Growing Lemon Balm, also Sweet balm,

Melissa Officinalis : Lamiaceae / the mint family

Jan F M A M J J A S O N Dec
              S S S    
                T T T  
                P P P  

(Best months for growing Lemon Balm in Australia - sub-tropical regions)

  • S = Plant undercover in seed trays
  • T = Plant out (transplant) seedlings
  • P = Sow seed
  • Easy to grow. Sow in garden. Sow seed at a depth approximately three times the diameter of the seed. Best planted at soil temperatures between 50°F and 77°F. (Show °C/cm)
  • Space plants: 10 inches apart
  • Harvest in 8-10 weeks. Cut back tall stems to prevent flowering.
  • Compatible with (can grow beside): Good to attract bees

Your comments and tips

14 Jun 17, douglas (South Africa - Dry summer sub-tropical climate)
where in cape town south africa can i purchase lemon balm plants
14 Mar 18, Pat (New Zealand - temperate climate)
I live in Tauranga and was wondering if I can grow lemon balm seeds now or do I have to wait until summer. Also I have planted mint seeds in a pot and was wondering if they will come up or not Pat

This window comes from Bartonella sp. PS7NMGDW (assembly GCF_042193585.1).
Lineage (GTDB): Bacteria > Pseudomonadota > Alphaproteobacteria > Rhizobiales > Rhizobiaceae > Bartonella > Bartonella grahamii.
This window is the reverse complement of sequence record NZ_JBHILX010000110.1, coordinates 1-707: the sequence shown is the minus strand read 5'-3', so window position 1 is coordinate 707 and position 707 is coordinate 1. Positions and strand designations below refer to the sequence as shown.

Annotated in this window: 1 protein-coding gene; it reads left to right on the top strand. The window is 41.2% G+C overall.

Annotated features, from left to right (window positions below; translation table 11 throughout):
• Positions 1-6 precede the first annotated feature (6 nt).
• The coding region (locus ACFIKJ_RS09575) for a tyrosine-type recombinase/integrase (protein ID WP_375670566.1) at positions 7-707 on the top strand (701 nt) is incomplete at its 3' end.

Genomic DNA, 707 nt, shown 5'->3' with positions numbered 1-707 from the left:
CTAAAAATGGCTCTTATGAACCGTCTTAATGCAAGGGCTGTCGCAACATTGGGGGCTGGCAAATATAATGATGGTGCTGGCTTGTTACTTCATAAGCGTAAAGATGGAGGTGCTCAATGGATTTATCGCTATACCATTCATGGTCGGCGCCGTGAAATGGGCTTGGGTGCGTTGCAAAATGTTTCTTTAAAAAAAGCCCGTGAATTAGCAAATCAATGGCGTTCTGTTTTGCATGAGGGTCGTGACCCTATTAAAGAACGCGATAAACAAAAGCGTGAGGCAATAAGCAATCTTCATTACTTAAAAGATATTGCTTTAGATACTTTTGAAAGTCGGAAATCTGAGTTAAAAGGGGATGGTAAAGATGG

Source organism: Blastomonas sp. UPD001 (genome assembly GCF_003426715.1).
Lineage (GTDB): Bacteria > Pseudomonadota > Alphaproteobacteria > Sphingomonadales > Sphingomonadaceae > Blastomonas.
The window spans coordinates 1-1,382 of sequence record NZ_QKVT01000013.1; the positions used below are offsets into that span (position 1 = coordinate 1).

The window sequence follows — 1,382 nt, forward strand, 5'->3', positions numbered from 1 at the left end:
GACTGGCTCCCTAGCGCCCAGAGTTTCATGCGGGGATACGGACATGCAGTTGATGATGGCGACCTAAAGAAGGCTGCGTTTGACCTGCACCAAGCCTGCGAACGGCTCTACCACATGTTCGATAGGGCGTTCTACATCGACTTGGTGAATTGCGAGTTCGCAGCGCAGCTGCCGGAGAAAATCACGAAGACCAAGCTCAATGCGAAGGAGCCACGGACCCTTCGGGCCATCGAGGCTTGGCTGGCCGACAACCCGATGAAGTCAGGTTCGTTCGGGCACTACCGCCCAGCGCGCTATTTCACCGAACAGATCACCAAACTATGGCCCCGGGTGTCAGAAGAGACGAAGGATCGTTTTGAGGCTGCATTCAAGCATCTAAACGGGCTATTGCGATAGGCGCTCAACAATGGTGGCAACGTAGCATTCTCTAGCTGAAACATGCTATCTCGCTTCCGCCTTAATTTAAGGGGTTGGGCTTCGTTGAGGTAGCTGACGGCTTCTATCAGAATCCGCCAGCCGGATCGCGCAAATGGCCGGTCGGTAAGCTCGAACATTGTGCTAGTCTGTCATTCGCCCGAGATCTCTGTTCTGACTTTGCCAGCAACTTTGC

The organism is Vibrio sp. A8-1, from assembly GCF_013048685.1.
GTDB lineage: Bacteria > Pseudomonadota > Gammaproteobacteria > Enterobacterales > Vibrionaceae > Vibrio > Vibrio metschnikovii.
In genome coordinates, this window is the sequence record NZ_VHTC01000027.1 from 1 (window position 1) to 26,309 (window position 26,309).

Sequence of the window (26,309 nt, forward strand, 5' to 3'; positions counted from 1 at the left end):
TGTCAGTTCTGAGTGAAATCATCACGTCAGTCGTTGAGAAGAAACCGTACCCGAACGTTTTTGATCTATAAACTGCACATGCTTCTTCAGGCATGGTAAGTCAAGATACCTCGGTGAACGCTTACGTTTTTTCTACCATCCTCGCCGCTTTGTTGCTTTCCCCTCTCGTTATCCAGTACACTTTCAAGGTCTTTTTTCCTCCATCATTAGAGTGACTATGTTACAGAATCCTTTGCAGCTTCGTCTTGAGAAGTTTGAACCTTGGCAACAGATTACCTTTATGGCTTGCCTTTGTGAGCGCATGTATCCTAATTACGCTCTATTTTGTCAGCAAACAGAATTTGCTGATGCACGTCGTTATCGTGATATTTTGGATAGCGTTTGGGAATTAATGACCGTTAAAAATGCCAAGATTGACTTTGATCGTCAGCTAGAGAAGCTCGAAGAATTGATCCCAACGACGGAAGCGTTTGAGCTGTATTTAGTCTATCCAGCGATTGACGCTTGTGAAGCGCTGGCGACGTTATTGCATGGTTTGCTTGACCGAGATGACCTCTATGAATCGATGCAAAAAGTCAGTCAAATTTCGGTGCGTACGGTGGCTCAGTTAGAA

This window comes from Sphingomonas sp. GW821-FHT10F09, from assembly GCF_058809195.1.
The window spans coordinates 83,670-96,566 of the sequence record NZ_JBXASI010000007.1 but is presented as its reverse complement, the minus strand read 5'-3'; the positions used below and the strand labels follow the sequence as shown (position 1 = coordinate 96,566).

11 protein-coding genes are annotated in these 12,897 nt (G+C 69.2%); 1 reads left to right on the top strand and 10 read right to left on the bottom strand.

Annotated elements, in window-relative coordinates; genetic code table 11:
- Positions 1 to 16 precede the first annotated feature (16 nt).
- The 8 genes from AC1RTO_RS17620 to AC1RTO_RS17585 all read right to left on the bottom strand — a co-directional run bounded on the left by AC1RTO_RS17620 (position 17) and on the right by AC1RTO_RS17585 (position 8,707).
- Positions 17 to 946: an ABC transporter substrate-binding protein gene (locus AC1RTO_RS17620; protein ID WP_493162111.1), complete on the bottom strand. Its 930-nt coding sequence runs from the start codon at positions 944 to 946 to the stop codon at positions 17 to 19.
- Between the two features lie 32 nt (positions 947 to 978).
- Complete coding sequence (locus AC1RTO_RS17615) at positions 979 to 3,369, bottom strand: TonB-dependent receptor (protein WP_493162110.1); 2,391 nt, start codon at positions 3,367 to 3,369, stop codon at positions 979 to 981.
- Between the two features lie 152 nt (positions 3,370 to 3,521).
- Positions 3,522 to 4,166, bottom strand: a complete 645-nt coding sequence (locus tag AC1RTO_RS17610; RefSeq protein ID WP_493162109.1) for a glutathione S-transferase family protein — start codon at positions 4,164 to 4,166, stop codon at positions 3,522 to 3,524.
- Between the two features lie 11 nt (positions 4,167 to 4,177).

09 Apr 21, Vanessa (USA - Zone 6b climate)
My lemon balm did very well last year, but i don't see any sign of it coming back. I dont believe o saw it flower though last year. Is it still to early? I live on long island, ny.
12 Apr 21, Anonymous (USA - Zone 6b climate)
Maybe a little early as it says plant APRIL/MAY.
Showing 11 - 14 of 14 comments

Hope it's not too late but I had the same thing - mine was going wild then suddenly went in reverse and very fast deteriorated to seemingly hopeless. It's now back better than ever. Here's what I did. Maybe it'll work for you. It seems to like being very wet in the soil, but plenty of air and sun on the centre base of the plant. Self defeating almost. The more it grows dense, the heart starts going yellow, white mildewy and tiny black spots. I cut away any of the affected leaves at the base (tiny new leaves that immediately went bad) - this was a lot. Also any bigger top leaves and whole 'branches' that were shadowing the centre. There wasn't much left, but what did I have to lose. It started recovering, and as long as it was in that weird bowl shape it kept getting better. During this stage you need to keep the water and feeding up because the centre is drying out and losing water to the soil underneath. After a while I let it grow back in the middle, still pruning when it got too clustered in the centre or the middle was shadowed from above. Now it has found its new legs and grows evenly as long as I occasionally do some of this 'middle air' maintenance and keep the water up. Hope this helps. I use a lot of it for Thai cooking - it's a great substitute for lemongrass, so I need mine to be thriving. Now happily, it is once more.

- Leesa

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